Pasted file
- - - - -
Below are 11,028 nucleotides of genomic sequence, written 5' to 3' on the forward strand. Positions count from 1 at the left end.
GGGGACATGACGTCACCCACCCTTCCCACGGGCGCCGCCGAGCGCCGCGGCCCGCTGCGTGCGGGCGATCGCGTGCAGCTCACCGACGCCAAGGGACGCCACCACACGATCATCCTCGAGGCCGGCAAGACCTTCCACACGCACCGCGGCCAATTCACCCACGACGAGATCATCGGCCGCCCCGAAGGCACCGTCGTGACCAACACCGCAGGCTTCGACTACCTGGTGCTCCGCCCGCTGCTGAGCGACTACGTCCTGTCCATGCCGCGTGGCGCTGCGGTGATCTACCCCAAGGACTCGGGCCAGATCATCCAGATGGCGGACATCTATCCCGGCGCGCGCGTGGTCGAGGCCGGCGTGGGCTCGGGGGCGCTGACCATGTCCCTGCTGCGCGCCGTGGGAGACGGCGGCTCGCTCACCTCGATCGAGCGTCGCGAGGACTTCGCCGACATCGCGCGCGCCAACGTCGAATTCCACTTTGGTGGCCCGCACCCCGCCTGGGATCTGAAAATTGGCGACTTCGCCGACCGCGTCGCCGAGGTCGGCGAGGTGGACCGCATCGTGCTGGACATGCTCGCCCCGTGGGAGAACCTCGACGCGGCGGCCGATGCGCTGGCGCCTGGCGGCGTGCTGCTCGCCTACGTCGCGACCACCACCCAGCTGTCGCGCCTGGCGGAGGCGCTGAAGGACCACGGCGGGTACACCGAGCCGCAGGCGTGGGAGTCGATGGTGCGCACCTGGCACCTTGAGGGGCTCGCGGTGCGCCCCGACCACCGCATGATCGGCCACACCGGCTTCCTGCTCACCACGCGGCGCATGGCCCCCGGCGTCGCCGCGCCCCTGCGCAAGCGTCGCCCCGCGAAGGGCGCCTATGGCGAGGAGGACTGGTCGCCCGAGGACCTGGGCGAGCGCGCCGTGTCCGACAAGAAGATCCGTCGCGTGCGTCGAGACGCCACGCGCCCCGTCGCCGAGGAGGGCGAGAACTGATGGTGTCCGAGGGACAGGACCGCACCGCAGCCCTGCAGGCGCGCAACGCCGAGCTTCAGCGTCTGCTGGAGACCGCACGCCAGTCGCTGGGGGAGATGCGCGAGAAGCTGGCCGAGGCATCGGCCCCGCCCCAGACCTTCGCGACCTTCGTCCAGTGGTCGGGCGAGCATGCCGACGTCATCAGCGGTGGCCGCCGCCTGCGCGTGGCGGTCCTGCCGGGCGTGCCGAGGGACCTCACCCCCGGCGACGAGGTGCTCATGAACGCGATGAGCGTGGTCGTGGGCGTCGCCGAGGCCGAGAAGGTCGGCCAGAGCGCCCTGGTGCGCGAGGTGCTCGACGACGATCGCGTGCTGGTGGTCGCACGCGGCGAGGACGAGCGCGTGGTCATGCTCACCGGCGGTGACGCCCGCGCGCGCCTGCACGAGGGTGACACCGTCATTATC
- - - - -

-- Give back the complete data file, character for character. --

Below are 11,028 nucleotides of genomic sequence, written 5' to 3' on the forward strand. Positions count from 1 at the left end.
GGGGACATGACGTCACCCACCCTTCCCACGGGCGCCGCCGAGCGCCGCGGCCCGCTGCGTGCGGGCGATCGCGTGCAGCTCACCGACGCCAAGGGACGCCACCACACGATCATCCTCGAGGCCGGCAAGACCTTCCACACGCACCGCGGCCAATTCACCCACGACGAGATCATCGGCCGCCCCGAAGGCACCGTCGTGACCAACACCGCAGGCTTCGACTACCTGGTGCTCCGCCCGCTGCTGAGCGACTACGTCCTGTCCATGCCGCGTGGCGCTGCGGTGATCTACCCCAAGGACTCGGGCCAGATCATCCAGATGGCGGACATCTATCCCGGCGCGCGCGTGGTCGAGGCCGGCGTGGGCTCGGGGGCGCTGACCATGTCCCTGCTGCGCGCCGTGGGAGACGGCGGCTCGCTCACCTCGATCGAGCGTCGCGAGGACTTCGCCGACATCGCGCGCGCCAACGTCGAATTCCACTTTGGTGGCCCGCACCCCGCCTGGGATCTGAAAATTGGCGACTTCGCCGACCGCGTCGCCGAGGTCGGCGAGGTGGACCGCATCGTGCTGGACATGCTCGCCCCGTGGGAGAACCTCGACGCGGCGGCCGATGCGCTGGCGCCTGGCGGCGTGCTGCTCGCCTACGTCGCGACCACCACCCAGCTGTCGCGCCTGGCGGAGGCGCTGAAGGACCACGGCGGGTACACCGAGCCGCAGGCGTGGGAGTCGATGGTGCGCACCTGGCACCTTGAGGGGCTCGCGGTGCGCCCCGACCACCGCATGATCGGCCACACCGGCTTCCTGCTCACCACGCGGCGCATGGCCCCCGGCGTCGCCGCGCCCCTGCGCAAGCGTCGCCCCGCGAAGGGCGCCTATGGCGAGGAGGACTGGTCGCCCGAGGACCTGGGCGAGCGCGCCGTGTCCGACAAGAAGATCCGTCGCGTGCGTCGAGACGCCACGCGCCCCGTCGCCGAGGAGGGCGAGAACTGATGGTGTCCGAGGGACAGGACCGCACCGCAGCCCTGCAGGCGCGCAACGCCGAGCTTCAGCGTCTGCTGGAGACCGCACGCCAGTCGCTGGGGGAGATGCGCGAGAAGCTGGCCGAGGCATCGGCCCCGCCCCAGACCTTCGCGACCTTCGTCCAGTGGTCGGGCGAGCATGCCGACGTCATCAGCGGTGGCCGCCGCCTGCGCGTGGCGGTCCTGCCGGGCGTGCCGAGGGACCTCACCCCCGGCGACGAGGTGCTCATGAACGCGATGAGCGTGGTCGTGGGCGTCGCCGAGGCCGAGAAGGTCGGCCAGAGCGCCCTGGTGCGCGAGGTGCTCGACGACGATCGCGTGCTGGTGGTCGCACGCGGCGAGGACGAGCGCGTGGTCATGCTCACCGGCGGTGACGCCCGCGCGCGCCTGCACGAGGGTGACACCGTCATTATC